However, they warned that keeping to a healthy lifestyle and maintaining low blood pressure and low cholesterol have a far bigger effect on cutting the risk of ischaemic stroke than taking vitamin E.

More than 111,000 people have a stroke every year and they are the third biggest cause of death in the UK.

While none of the trials suggested that taking vitamin E increased the risk for total stroke, the differences were notable for the two individual types of strokes.

The authors concluded: “Given the relatively small risk reduction of ischaemic stroke and the generally more severe outcome of haemorrhagic stroke, indiscriminate widespread use of vitamin E should be cautioned against.”

Previous studies have suggested that taking vitamin E can protect the heart from coronary heart disease, but some have also found that the vitamin could increase the risk of death if taken in high doses.

Dr Peter Coleman, deputy director of research at The Stroke Association, said: “This is a very interesting study that shows that the risk of haemorrhagic stroke can be slightly increased by high levels of orally taken Vitamin E, although what is a high level has not clearly been ascertained.

“More research is required to discover the mechanism of action and the level at which Vitamin E can become harmful.

“We urge people to maintain a lifestyle of a balanced diet, regular exercise and monitoring their blood pressure to reduce their risk of a stroke but would be very interested in seeing further research into this study,” he said.

What to do for nighttime leg cramps?

Patients and doctors are still looking for something that works and is safe for nocturnal leg cramps. Almost half of elderly patients have frequent leg cramps with no obvious cause. The problem is there are no proven treatments.

So, the experts at the Natural Medicines Comprehensive Database (NMCD) advise healthcare professionals and patients:

  • First look for possible causes such as diuretics or beta-agonists. Also check the blood for abnormalities in the serum potassium, magnesium, and calcium.
  • Advise patients to try simple measures … calf stretches, hot or cold packs, hydration with electrolytes (Gatorade, etc).
  • Recommend acetaminophen or ibuprofen for pain relief … but explain they won’t prevent cramps.
  • Some experts suggest B-complex vitamins and magnesium supplements … or low-dose prescription diltiazem … but there’s only weak evidence of a possible benefit.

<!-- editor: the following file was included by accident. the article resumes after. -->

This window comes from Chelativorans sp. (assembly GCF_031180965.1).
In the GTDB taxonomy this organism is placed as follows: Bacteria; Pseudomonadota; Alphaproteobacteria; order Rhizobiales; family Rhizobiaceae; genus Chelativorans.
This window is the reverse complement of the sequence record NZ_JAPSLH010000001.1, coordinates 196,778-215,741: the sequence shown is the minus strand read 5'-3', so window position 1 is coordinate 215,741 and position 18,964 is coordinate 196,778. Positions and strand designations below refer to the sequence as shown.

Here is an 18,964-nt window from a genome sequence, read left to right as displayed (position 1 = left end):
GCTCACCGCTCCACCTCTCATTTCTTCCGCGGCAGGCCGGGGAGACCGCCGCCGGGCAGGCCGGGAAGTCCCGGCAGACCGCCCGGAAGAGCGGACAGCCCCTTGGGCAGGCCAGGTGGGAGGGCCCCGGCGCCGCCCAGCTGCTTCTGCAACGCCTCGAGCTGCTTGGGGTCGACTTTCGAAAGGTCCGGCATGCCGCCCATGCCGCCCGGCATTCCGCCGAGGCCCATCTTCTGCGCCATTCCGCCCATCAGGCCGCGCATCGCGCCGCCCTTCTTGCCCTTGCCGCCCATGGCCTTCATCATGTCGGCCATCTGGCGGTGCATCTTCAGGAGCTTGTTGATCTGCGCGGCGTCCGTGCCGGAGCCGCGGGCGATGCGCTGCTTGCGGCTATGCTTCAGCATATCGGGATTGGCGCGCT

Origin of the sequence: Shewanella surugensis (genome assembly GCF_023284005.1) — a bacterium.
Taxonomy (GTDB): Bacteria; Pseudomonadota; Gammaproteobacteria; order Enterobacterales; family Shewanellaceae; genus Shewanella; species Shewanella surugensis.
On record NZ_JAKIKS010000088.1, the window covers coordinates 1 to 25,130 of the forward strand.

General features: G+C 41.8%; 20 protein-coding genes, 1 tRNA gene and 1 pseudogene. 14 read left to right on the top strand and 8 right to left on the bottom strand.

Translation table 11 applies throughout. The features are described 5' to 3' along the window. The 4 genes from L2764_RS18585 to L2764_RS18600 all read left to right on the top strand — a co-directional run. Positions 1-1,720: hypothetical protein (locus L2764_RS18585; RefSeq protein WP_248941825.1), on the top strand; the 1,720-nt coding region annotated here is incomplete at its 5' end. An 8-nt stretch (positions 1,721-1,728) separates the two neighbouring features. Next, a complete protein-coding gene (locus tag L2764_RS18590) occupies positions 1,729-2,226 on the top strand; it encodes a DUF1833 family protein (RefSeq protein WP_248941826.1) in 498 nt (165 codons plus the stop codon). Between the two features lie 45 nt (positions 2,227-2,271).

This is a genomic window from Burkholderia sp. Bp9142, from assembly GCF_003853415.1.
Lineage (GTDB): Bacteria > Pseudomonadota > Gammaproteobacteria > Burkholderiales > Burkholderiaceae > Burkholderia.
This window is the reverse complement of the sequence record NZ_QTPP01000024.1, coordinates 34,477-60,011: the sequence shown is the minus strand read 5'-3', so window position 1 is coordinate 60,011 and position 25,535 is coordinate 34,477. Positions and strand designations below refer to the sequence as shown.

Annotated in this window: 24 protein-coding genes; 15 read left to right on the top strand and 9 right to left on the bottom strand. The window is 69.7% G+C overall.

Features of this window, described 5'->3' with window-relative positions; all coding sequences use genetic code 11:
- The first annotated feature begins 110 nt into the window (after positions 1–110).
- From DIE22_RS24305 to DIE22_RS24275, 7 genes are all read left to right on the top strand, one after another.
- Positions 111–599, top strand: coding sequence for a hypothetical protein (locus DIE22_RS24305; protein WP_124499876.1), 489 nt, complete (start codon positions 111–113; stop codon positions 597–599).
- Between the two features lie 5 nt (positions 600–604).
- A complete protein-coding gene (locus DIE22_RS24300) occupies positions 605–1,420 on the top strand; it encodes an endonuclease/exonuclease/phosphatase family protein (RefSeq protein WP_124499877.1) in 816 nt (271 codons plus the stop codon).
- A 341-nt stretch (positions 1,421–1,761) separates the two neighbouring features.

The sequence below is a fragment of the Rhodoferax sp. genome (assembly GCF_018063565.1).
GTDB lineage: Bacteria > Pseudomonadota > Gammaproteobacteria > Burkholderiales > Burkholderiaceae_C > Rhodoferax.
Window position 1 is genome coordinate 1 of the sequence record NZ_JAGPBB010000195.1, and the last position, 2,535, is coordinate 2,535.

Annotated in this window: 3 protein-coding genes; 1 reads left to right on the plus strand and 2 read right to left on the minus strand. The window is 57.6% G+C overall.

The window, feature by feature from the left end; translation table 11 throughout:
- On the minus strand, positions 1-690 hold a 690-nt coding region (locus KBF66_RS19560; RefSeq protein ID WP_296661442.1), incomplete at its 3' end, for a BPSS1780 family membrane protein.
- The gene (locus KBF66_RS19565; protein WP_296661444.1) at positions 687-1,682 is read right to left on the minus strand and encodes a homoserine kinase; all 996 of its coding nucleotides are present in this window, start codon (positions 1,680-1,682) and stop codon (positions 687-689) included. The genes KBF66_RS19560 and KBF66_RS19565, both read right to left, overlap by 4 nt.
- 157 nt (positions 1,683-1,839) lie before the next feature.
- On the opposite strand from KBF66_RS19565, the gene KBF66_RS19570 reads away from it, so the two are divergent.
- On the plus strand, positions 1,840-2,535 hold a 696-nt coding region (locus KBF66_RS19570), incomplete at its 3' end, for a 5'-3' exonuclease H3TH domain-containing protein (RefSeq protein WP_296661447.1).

• Don’t use vitamin E supplements, or prescription gabapentin … evidence suggests that they DON’T work for muscle cramps.
  • Other prescriptions, such as anticonvulsants and baclofen, are sometimes tried for severe cramps, but they aren’t proven to help. NMCD tells prescribers, “Don’t use them routinely.”
  • In addition, the NMCD says to not rely on prescription clonazepam or ropinirole for leg cramps, either. These can be helpful for restless legs syndrome … but there’s no evidence that they prevent leg cramps.

Of course the 800-pound gorilla is quinine … which has been used for decades for nighttime leg cramps. Of the quinine choices, the NMCD recommends:

  • Don’t recommend Hyland’s Leg Cramps with Quinine or similar homeopathics. Their quinine content is miniscule and not proven to work.
  • Tonic water has only 20 mg quinine/cup … not enough to help.
  • Prescription quinine is still used a lot. But FDA questions its efficacy and says the risks are too high for leg cramps.

Qualaquin is the only FDA approved quinine. But its labeling warns not to use it for leg cramps … and it costs about $5 per cap.

NMCD tells prescribers, “It’s okay to prescribe Qualaquin off-label for leg cramps, but consider the risk of thrombocytopenia, arrhythmias, etc. Consider using a quinine consent form if you’re concerned about legal exposure. “

However, the FDA recently released new cautions against using quinine for leg cramps

The Los Angeles Times reported, “The Food and Drug Administration cautioned consumers against using quinine [Qualaquin] for “nocturnal” leg cramps, warning that the drug could cause severe side effects, including death.”

Indeed, “studies have shown that it can reduce the incidence of cramps by one-third to one-half.” However, “as many as one in every 25 users can suffer serious side effects.”

The FDA decided to issue the warning after reviewing data in its adverse-event reporting system, according to a report in the Wall Street Journal. Between April 2005 and October 2008, 38 reports had been submitted.

In those reports, “24 instances of serious life-threatening reactions” were noted, “including thrombocytopenia, electrolyte imbalance, hearing loss, cardiovascular problems, and hemolytic uremic syndrome,” MedPage Today reported.

“These adverse events resulted in permanent kidney impairment and hospitalization in some people, and death in two.”

“Under a risk management plan approved by the agency, the drug’s manufacturer,” AR Scientific, “will issue a letter to prescribers warning of the risk for hematologic reactions to the drug,” Medscape reported.”In addition, patients must be given a medication guide explaining what quinine is and is not approved for, and its potential adverse effects.”

Notably, the agency “issued a similar warning in 2006, but the agency noted today that the majority of quinine used in the United States is still for the prevention or treatment of leg cramps.”

So, what’s a sufferer to do.  Try the several of the simple steps recommended above first.

What are the facts about cow’s, goat’s, soy, almond, rice, and hemp milk?

Poring over facts about milk: cow’s, goat’s, soy, almond, rice and hemp
http://www.latimes.com/features/health/la-he-milk19-2009oct19,0,486524,full.story